Message Spam Rating
The email messages of a large email job will almost certainly pass through a spam filter on their way to the intended recipients. It is therefore advisable to check the spam rating that your message will get from such spam filters, to evaluate if your message may be classified as spam (which would impede the deliverability of your message).
LISTSERV Maestro's "Message Spam Rating" gives you a guideline when trying to answer this question: Is my message in danger of being classified as spam by my recipients' spam filters?
For this, Maestro submits the message, in the same form as it would be used for the delivery, to one or several configured spam filters and presents the results of these checks on this screen, as "Spam Rating Results" tabs. Each tab displays the spam rating result of one of the configured spam filters (if only one filter is configured, then the page will not display tabs, but only the plain result).
While the spam check is still in progress, a "processing" status message is displayed. Once the spam check has completed, the spam rating results are displayed.
Typically spam filters apply different types of tests to an incoming email message and usually they run several tests and assign penalty (or bonus) points for each of the tests. If the penalty sum reaches a threshold value, then the message is marked as spam. If the threshold value is exceeded by a very high value, then the message may be deleted immediately. Modern spam filtering software includes very different sophisticated tests that apply blacklists, whitelists, detailed content analysis and HTML markup verification.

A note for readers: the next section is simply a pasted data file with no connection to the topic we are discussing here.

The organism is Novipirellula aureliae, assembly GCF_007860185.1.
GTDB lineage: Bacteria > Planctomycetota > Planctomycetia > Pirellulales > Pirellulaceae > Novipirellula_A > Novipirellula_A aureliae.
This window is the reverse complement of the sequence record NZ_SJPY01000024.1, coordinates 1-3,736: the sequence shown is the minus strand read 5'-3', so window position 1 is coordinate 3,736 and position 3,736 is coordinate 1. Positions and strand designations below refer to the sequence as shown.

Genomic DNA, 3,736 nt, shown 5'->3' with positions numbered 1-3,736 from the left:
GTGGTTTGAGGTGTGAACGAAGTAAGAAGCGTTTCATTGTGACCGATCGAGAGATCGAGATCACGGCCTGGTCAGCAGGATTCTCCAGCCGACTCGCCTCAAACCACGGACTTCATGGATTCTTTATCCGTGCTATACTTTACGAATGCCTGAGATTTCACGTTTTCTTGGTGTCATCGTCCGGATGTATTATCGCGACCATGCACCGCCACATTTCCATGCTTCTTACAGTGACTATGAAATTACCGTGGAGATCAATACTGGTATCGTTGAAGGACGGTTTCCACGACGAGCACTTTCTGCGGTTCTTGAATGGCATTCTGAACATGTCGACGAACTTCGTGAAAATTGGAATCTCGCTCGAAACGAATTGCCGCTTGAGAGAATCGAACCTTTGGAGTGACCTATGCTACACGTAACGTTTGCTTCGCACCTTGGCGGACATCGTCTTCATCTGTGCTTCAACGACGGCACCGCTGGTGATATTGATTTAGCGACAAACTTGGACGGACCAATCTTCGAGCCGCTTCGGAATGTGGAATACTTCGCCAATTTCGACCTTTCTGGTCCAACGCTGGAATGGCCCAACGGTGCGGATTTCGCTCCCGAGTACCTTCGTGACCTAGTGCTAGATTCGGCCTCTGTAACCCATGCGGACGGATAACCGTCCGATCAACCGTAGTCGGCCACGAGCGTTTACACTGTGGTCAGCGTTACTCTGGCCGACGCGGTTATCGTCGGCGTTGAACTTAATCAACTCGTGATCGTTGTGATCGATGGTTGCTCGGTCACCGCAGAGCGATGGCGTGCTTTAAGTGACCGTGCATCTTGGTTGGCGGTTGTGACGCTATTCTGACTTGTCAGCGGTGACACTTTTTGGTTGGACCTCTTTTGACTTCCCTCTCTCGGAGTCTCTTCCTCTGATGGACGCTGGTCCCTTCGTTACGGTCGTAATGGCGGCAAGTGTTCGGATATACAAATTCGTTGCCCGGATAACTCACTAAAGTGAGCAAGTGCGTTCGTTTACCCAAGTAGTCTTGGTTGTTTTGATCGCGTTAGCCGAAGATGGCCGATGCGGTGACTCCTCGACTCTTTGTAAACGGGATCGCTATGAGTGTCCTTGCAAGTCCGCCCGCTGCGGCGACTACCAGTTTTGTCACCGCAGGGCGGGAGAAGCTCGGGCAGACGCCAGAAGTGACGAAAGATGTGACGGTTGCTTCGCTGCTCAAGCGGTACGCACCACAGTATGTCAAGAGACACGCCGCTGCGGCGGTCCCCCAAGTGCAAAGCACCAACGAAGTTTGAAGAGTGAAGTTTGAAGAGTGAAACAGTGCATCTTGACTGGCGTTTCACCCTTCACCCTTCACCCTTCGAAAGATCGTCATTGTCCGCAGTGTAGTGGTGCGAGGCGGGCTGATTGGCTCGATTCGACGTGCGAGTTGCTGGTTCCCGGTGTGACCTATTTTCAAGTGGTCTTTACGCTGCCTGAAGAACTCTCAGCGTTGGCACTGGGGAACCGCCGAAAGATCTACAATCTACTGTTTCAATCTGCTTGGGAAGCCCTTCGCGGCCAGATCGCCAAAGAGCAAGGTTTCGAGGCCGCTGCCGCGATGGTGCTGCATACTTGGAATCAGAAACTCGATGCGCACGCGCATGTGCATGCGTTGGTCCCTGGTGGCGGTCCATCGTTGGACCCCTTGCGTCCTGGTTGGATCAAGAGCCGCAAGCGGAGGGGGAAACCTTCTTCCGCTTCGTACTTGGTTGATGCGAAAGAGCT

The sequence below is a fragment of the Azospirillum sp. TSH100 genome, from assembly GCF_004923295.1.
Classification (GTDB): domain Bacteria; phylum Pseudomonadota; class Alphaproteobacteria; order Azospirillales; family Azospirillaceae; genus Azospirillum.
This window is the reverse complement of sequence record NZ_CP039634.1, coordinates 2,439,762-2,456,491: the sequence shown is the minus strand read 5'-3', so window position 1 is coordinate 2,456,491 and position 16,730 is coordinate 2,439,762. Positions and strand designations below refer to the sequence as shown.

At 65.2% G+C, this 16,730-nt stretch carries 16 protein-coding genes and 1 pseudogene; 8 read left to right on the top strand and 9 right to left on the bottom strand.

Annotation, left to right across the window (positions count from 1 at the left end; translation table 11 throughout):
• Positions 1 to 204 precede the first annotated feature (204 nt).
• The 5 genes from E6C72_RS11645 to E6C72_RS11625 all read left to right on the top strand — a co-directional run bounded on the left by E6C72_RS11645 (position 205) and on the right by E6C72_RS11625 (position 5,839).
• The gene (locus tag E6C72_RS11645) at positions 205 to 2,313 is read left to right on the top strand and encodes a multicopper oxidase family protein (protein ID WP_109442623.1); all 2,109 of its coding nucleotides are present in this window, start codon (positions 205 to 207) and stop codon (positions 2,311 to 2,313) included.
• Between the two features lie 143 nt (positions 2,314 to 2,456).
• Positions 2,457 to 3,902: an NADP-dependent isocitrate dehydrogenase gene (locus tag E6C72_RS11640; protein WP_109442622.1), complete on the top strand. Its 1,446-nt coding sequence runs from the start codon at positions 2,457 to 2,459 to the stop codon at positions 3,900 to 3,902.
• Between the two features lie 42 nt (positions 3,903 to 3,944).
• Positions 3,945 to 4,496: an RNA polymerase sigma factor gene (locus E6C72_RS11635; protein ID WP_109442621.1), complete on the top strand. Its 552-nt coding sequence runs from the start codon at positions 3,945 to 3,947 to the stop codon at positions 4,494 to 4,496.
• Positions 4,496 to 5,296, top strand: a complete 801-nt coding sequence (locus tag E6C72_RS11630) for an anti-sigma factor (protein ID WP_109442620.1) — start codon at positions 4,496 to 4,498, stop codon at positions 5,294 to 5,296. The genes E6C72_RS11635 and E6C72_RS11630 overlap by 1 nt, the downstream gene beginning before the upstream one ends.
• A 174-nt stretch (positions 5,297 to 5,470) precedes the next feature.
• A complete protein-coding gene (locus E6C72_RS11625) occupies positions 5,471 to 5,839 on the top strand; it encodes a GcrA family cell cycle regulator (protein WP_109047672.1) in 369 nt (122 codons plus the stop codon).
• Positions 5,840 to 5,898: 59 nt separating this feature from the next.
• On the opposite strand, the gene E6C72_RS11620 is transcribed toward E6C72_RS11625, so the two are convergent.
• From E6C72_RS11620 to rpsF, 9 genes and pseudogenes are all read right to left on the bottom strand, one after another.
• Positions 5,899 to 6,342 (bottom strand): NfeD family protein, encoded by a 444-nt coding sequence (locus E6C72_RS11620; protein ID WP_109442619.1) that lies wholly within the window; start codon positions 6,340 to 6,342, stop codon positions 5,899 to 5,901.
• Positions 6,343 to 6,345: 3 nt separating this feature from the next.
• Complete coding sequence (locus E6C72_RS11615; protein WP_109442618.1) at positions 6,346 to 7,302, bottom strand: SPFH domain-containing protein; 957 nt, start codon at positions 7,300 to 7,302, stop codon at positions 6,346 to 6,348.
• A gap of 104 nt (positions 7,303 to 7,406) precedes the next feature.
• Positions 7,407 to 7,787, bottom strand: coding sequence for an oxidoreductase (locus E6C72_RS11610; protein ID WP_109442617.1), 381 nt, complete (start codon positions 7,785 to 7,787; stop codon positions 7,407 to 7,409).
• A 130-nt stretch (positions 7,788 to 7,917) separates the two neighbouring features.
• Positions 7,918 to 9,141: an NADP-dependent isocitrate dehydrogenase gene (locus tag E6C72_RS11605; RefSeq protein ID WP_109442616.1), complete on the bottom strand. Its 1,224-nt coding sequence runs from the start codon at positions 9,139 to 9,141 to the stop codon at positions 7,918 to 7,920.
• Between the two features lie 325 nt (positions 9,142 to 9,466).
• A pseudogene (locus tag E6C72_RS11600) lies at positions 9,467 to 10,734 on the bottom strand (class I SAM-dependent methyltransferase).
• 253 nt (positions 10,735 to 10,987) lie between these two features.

Please remember that the spam rating given by Maestro can only act as a guideline: The actual
spam filters of your recipients may be configured differently and may thus classify a message as spam even if
your spam filters did not, or vice versa. It is therefore advisable to carefully check the spam rating results
even if a message was not classified as spam, and look for issues that cause penalties, to then eliminate these
issues. Because your recipients' spam filters may assign higher penalties so that these issues could then bring
the message over the spam-threshold.
(But be aware that even a perfect score in Maestro is no guarantee that the message will never be classified as spam - because your recipients' spam filters may use entirely different criteria for this classification.)
The spam rating results are created by the spam filters that are configured at the LISTSERV host that is being used by Maestro. Their layouts and actual contents depend on the spam filtering products being used and their configurations.
Example of a spam rating result